"The same thing happens to everybody, the statue of Janus is a useful waste, the truth is that after forty years of age we have our real face on the back of our heads, looking desperately backwards. It is what in all truth is called a commonplace. You can't do anything about it, that's about the strenght of it, with the words that come twisting out from between the bored lips of one-faced adolescents. Surrounded by boys in baggy sweaters and delightfully funky girls in the smoke of the cafés-crème of Saint-Germain-des-Prés who read Durrell, Beauvoir, Duras, Douassot, Queneau, Sarraute, here I am a Frenchified Argentinian (horror of horrors), already beyond the adolescent vogue, the cool, with an Etes-vous fous? of René Crevel anachronistically in my hands, with the whole body of surrealism in my memory, with the mark of Antonin Artaud in my pelvis, with the Ionisations of Edgard Varèse in my ears, with Picasso in my eyes (but I seem to be a Mondrian, at least that's what I've been told).

  "Tu sèmes des syllabes pour récolter des étoiles," Crevel kids me.
  "One does what he can," I answer.
  "And that female, n'arrêtera-t-elle donc pas de socouer l'arbre à sanglots?"
  "You're unfair," I tell him. "She's just crying a little bit, it's little more than a complaint."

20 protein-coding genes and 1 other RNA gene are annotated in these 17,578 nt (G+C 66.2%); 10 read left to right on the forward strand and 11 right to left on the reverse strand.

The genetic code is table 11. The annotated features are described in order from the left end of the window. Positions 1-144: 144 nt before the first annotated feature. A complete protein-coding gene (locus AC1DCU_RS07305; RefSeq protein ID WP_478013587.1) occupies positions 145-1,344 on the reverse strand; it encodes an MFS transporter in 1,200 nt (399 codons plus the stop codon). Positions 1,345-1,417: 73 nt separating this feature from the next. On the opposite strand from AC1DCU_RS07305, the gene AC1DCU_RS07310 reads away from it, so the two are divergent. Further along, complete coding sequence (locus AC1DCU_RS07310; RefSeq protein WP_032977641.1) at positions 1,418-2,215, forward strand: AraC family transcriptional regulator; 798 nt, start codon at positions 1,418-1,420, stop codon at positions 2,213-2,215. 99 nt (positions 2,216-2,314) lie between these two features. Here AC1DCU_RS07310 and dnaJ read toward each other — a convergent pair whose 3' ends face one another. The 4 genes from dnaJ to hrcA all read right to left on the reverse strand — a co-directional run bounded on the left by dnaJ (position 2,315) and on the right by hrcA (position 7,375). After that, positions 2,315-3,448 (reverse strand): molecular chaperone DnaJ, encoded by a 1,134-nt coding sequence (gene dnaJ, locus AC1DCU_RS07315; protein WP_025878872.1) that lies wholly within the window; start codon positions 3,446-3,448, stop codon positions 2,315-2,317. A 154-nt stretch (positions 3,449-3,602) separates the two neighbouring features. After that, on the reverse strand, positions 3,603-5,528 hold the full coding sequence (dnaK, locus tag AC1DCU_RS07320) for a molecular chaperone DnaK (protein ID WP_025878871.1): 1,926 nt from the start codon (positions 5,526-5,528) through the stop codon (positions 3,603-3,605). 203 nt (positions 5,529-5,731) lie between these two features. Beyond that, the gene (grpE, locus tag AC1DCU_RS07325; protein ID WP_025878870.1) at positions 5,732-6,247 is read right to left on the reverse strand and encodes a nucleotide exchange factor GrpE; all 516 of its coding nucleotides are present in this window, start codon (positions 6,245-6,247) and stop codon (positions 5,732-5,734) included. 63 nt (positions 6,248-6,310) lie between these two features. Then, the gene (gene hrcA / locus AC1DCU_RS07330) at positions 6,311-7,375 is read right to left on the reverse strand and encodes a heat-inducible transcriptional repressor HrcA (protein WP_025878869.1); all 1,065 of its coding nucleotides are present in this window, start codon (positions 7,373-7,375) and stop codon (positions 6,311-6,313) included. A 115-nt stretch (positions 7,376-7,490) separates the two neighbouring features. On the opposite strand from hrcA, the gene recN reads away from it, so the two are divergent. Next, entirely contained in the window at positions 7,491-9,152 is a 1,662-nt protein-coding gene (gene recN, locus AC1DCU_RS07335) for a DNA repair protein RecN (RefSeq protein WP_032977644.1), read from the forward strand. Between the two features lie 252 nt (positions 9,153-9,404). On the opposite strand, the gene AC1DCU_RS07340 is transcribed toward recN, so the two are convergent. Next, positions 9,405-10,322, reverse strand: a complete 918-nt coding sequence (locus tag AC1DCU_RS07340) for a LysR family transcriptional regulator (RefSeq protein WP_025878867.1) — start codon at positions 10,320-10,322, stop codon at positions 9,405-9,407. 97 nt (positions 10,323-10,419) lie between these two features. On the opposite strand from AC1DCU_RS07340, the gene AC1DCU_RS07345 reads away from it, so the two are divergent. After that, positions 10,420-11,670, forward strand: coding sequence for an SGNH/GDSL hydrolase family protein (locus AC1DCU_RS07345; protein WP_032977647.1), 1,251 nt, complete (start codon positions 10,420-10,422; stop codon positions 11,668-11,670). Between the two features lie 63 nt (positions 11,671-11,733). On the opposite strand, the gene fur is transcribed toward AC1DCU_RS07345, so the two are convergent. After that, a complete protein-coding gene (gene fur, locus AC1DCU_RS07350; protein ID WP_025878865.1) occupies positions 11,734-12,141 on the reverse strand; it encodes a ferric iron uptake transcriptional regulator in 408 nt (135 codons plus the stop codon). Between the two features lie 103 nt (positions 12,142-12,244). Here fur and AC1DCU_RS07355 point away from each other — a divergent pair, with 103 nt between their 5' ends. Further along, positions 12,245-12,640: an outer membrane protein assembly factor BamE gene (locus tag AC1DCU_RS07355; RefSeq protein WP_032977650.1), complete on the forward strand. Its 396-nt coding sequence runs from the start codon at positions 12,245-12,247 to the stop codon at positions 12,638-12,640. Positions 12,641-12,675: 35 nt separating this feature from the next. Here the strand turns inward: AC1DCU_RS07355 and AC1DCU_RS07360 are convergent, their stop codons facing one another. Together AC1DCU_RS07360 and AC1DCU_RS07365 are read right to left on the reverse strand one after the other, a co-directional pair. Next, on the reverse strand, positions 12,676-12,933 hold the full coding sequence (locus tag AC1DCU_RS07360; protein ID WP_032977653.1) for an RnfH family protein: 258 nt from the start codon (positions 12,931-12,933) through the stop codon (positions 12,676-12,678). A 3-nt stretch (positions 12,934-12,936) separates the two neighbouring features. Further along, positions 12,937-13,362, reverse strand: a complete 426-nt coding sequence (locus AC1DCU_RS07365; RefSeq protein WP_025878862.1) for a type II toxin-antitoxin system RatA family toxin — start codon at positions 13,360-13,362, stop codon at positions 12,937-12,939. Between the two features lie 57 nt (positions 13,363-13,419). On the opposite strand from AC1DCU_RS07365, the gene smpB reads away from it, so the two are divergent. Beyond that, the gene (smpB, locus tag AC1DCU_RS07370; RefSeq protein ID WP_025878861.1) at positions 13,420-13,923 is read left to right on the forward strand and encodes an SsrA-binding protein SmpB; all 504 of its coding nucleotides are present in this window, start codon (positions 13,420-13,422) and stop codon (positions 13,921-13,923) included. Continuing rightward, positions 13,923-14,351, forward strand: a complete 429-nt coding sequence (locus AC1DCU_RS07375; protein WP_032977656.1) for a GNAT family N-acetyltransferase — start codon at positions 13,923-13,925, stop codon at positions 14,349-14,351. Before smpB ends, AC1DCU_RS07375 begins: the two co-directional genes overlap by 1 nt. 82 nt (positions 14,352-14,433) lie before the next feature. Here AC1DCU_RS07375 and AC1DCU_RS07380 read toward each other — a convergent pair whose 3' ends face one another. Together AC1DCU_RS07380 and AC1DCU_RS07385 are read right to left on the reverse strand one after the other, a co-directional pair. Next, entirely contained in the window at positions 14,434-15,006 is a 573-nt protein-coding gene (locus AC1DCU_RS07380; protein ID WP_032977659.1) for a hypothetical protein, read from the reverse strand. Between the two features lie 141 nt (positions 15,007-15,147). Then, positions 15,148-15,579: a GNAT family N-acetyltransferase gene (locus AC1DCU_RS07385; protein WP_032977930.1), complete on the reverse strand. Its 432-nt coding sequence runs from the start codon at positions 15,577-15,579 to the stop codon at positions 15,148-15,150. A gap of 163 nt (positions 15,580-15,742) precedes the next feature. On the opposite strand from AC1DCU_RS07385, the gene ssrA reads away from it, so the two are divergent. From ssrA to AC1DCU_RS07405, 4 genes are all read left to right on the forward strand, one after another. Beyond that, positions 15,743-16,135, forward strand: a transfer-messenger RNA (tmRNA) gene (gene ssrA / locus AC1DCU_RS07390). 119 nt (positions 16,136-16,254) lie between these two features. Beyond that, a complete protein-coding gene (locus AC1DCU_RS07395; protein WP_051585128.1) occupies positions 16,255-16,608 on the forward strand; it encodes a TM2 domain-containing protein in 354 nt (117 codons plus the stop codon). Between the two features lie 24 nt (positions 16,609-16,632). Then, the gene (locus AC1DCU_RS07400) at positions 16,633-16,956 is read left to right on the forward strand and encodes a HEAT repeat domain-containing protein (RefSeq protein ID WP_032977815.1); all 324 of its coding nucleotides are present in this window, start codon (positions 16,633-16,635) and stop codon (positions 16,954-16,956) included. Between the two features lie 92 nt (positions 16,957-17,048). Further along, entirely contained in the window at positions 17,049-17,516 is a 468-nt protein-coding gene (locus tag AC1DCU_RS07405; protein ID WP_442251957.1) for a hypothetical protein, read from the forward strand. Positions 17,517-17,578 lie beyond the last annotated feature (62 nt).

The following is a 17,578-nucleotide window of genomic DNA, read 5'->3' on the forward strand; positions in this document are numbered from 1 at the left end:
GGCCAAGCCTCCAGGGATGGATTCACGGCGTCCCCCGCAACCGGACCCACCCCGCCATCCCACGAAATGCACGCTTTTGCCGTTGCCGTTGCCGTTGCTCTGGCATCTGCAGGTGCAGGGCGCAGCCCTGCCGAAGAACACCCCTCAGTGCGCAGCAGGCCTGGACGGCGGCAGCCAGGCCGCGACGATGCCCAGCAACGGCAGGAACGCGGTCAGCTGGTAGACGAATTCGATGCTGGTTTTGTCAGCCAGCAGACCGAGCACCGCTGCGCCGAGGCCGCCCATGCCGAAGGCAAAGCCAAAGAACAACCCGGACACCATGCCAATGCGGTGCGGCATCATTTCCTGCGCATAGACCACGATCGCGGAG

It is sad to reach the point in life where it's easier to open a book to page 96 and converse with the author, from café to grave, from boredom to suicide, while at the tables around people are talking about Algeria, Adenauer, Mijanou, Bardot, Guy Trébert, Sidney Bechet, Michel Butor, Nabokov, Zao-Wu-Ki, Luison Bobet, and in my country the boys do talk, what do the boys talk about in my country? I don't know any more, I'm so far away..."

-

A couple of articles, one in El Mundo (España): 100 años del cronopio mayor and another one in El País: Cortázar forastero.

Sunday, August 17, 2014

Coincidencias, rooftops and blue skies







“We know that attention acts as a lightning rod. Merely by concentrating on something one causes endless analogies to collect around it, even penetrate the boundaries of the subject itself: an experience that we call coincidence, serendipity – the terminology is extensive. My experience has been that in these circular travels what is really significant surrounds a central absence, an absence that, paradoxically, is the text being written or to be written.”  Julio Cortázar, Around the Day in Eighty Worlds"


Blues skies and rooftops in Paris and a Cortázar quote I just found in Peter Mendelsund's blog seem like a nice way to try to revive my beloved by almost totally abandoned blog. 

These are winter blues, but I intend to collect some summery ones very soon because.

Hope you're all having a great Sunday. 

Sunday, May 4, 2014

Early Spring Break III











Details of my new favorite city, nice memories for a great sunny Sunday: Montmartre always lovely stairs; the Canal Saint Martin through a window; le Grand Palais spectacular ceiling; a selfie in the Paris Art Fair; café, faces and reflections, near the Pompidou Centre; Cortázar, Borges and Onetti for only €2,00; the answer to life, the universe, and everything at the Rue Bonaparte; my friend's Dani fantastic elevator that arrives at the middle of the staircase; and a bridge, Pont Marie... je crois, mais je ne suis pas sûr.

Happy Sunday everyone (: